Rutgers History Alum Published!

Congratulations are in order for Rutgers History Graduate Matt Ward, who has been published in a printed media source.

Ward’s article is featured in The Picatinny Voice, the official newspaper of Picatinny Arsenal. He writes of the building’s namesake in an article titled: Picatinny history: Who was Lt. Col. Francis H. Parker? Read his article on page 3 of the paper here. Congratulations, Matt! We wish you continued success. 

 

Ward’s article is mentioned on the cover page of the publication, at the top left: Picatinny’s First Commander. 

Success at the Celebration of Graduate Research

As was mentioned previously, this past Tuesday Rutgers University-Camden hosted the Celebration of Graduate Research and Creative Activities.

Two of our Graduate History students presented their research at the event – Sharece Blakney and Brittney Ingersoll had a very successful Tuesday afternoon, sharing their research projects with intrigued passersby. Congratulations, once again, Ms. Blakney and Mrs. Ingersoll! We are very proud of you and your work!

Images courtesy of Sharece Blakney and Brittney Ingersoll. 

See Our History Graduate Students at the Celebration of Graduate Research

On April 10th, 2018, Rutgers University-Camden will be hosting its third annual Celebration of Graduate Research and Creative Activities.

The event will take place in the Campus Center, beginning at 4:30 p.m. and lasting until 6:00 p.m. The Graduate History Department is excited to announce that our very own students Sharece Blakney and Brittney Ingersoll will be presenting their research at this event – make sure to stop by and hear all about their research successes!

Ms. Blakney offered the following sneak peek into what her research deals with: 

“Using primary sources such as slave records, deeds of emancipation, and regional periodicals, my project tracks slave purchases for intentional manumission by African-American women. My project also explores the classification of intentional slave manumission as a form of activism.”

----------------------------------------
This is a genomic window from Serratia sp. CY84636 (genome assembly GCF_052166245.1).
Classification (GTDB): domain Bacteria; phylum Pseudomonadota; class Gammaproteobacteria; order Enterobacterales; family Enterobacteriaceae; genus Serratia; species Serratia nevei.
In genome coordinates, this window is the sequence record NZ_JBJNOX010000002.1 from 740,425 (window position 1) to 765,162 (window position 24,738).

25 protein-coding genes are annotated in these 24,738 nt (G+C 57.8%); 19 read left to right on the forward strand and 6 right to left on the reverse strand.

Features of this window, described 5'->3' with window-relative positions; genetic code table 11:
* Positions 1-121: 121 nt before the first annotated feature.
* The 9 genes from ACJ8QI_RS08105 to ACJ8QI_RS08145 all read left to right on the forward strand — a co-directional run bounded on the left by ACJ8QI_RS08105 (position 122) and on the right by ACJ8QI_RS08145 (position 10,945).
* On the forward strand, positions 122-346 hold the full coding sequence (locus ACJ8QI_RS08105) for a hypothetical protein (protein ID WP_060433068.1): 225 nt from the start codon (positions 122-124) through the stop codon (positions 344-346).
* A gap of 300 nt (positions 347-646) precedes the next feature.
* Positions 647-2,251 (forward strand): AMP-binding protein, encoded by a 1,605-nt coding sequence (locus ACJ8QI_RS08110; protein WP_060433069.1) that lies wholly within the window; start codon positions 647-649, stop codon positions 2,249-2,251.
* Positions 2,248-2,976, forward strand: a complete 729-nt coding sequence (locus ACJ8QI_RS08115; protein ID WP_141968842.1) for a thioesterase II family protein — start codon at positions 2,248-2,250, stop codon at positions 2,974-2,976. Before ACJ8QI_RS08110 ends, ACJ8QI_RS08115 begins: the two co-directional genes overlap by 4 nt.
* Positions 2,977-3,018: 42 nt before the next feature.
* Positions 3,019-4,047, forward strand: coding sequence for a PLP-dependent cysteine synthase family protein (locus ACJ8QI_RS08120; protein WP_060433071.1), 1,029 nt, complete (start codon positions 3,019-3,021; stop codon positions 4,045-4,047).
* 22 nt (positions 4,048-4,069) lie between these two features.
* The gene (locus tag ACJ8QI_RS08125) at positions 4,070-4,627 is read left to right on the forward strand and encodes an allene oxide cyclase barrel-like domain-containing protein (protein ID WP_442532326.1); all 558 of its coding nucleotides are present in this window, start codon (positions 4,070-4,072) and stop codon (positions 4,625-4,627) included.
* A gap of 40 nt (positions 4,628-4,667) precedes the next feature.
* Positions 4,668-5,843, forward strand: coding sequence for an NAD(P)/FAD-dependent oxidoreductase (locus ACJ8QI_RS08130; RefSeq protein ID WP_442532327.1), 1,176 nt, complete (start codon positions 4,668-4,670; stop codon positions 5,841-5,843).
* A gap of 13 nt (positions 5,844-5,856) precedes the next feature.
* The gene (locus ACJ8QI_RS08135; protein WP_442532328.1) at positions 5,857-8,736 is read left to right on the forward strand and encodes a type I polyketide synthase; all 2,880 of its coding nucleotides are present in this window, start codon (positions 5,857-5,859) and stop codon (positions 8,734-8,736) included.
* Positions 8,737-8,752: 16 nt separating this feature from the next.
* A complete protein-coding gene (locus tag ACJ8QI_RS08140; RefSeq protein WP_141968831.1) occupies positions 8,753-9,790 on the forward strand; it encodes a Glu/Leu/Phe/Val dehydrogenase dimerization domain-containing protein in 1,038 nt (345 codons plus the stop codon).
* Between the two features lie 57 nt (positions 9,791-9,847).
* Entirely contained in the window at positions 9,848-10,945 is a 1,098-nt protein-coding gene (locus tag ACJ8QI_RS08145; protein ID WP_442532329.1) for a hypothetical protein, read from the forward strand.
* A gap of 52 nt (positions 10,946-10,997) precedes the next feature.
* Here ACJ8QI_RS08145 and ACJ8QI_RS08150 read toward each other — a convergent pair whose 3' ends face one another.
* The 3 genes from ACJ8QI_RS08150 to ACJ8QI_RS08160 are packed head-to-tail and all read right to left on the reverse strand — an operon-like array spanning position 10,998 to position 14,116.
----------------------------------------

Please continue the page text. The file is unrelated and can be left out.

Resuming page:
Mrs. Ingersoll likewise offered a description of her research topic: 

“The nineteenth century saw an influx of mass printing, with an array of different types of publications available to the public. One type of publication were illegal publications of licentious print. Licentious print consisted of erotic and pornographic prints that included imagery, novels, newspapers, and brothel guides. Brothel guides were guide books of brothels and prostitutes within the city. Historians have analyzed brothel guides as another form of illicit print and have looked at brothel guides to understand prostitution in print and society’s interest in prostitution…Although previous scholarship has analyzed the brothel guides to better understand prostitution and illicit print, this paper will look at this scholarship, and brothel guides themselves to better understand brothel guides and their power as marketing tools.” 

Congratulations to both of you on your success, and good luck at the research event! 

 

Celebration of Graduate Research and Creative Activiti

Sharece Blakney’s Research for Mural Arts Philadelphia

This morning, we are applauding our very own Sharece Blakney for her work with Mural Arts Philadelphia!

Mural Arts Philadelphia recently posted about Blakney’s research project, and included an excerpt from her essay titled “Equally Free With Myself: Slavery, Manumission, and Indentured Servitude in Kingsessing Township, 1780-1850.”

Congratulations again to Sharece Blakney! We love to see Rutgers Graduate History students excelling, both in the university sphere and in the surrounding communities.